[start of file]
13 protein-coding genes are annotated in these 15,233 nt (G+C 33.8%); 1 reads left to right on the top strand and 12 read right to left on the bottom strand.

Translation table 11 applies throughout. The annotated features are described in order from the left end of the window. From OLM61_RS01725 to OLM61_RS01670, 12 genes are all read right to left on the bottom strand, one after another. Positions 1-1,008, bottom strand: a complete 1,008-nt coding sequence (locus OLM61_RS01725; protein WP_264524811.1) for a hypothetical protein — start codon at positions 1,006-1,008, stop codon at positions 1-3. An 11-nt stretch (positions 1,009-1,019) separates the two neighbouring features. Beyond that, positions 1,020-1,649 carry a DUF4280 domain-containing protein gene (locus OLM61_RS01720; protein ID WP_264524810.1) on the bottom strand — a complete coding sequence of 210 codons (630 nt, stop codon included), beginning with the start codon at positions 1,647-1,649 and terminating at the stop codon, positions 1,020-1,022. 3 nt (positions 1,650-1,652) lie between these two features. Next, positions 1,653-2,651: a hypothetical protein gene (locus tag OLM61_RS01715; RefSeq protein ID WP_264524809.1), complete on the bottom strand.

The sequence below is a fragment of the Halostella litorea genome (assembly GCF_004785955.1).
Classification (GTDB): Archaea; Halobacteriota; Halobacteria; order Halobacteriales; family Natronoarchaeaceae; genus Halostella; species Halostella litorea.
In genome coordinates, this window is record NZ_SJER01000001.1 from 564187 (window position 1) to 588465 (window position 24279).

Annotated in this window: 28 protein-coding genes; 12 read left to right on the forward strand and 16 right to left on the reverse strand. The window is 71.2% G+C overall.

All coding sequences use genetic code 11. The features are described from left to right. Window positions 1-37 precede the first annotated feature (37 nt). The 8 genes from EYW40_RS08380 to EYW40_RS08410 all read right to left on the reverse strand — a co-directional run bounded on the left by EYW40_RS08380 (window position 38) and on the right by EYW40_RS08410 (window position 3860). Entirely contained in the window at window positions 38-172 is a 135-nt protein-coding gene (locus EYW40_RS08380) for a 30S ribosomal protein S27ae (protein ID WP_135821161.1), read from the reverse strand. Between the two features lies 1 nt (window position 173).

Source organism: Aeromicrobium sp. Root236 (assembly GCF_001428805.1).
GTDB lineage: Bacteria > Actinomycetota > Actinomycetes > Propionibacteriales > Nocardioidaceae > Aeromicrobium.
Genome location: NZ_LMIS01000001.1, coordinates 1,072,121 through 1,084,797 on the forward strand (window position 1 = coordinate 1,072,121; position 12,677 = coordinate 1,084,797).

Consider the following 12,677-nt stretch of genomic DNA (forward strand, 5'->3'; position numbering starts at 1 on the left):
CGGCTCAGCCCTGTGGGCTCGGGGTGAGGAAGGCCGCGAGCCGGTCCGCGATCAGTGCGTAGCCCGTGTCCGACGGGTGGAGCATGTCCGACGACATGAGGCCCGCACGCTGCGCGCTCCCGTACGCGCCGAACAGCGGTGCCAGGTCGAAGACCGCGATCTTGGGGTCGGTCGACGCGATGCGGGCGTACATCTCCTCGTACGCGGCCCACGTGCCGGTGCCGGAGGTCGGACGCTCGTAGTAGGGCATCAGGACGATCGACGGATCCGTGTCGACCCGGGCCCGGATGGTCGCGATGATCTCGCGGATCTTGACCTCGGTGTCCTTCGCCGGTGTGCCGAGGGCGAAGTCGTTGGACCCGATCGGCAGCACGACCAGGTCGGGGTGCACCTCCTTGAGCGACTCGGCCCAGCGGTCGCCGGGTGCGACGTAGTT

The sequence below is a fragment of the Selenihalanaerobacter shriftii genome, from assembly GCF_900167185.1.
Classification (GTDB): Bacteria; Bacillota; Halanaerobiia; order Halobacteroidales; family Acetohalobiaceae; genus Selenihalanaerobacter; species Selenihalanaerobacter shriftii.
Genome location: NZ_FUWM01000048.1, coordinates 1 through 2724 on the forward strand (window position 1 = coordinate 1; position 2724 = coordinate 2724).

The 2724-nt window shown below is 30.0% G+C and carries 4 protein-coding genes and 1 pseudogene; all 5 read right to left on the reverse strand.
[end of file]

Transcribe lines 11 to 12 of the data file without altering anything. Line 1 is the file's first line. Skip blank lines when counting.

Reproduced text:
Consider the following 12,677-nt stretch of genomic DNA (forward strand, 5'->3'; position numbering starts at 1 on the left):
CGGCTCAGCCCTGTGGGCTCGGGGTGAGGAAGGCCGCGAGCCGGTCCGCGATCAGTGCGTAGCCCGTGTCCGACGGGTGGAGCATGTCCGACGACATGAGGCCCGCACGCTGCGCGCTCCCGTACGCGCCGAACAGCGGTGCCAGGTCGAAGACCGCGATCTTGGGGTCGGTCGACGCGATGCGGGCGTACATCTCCTCGTACGCGGCCCACGTGCCGGTGCCGGAGGTCGGACGCTCGTAGTAGGGCATCAGGACGATCGACGGATCCGTGTCGACCCGGGCCCGGATGGTCGCGATGATCTCGCGGATCTTGACCTCGGTGTCCTTCGCCGGTGTGCCGAGGGCGAAGTCGTTGGACCCGATCGGCAGCACGACCAGGTCGGGGTGCACCTCCTTGAGCGACTCGGCCCAGCGGTCGCCGGGTGCGACGTAGTT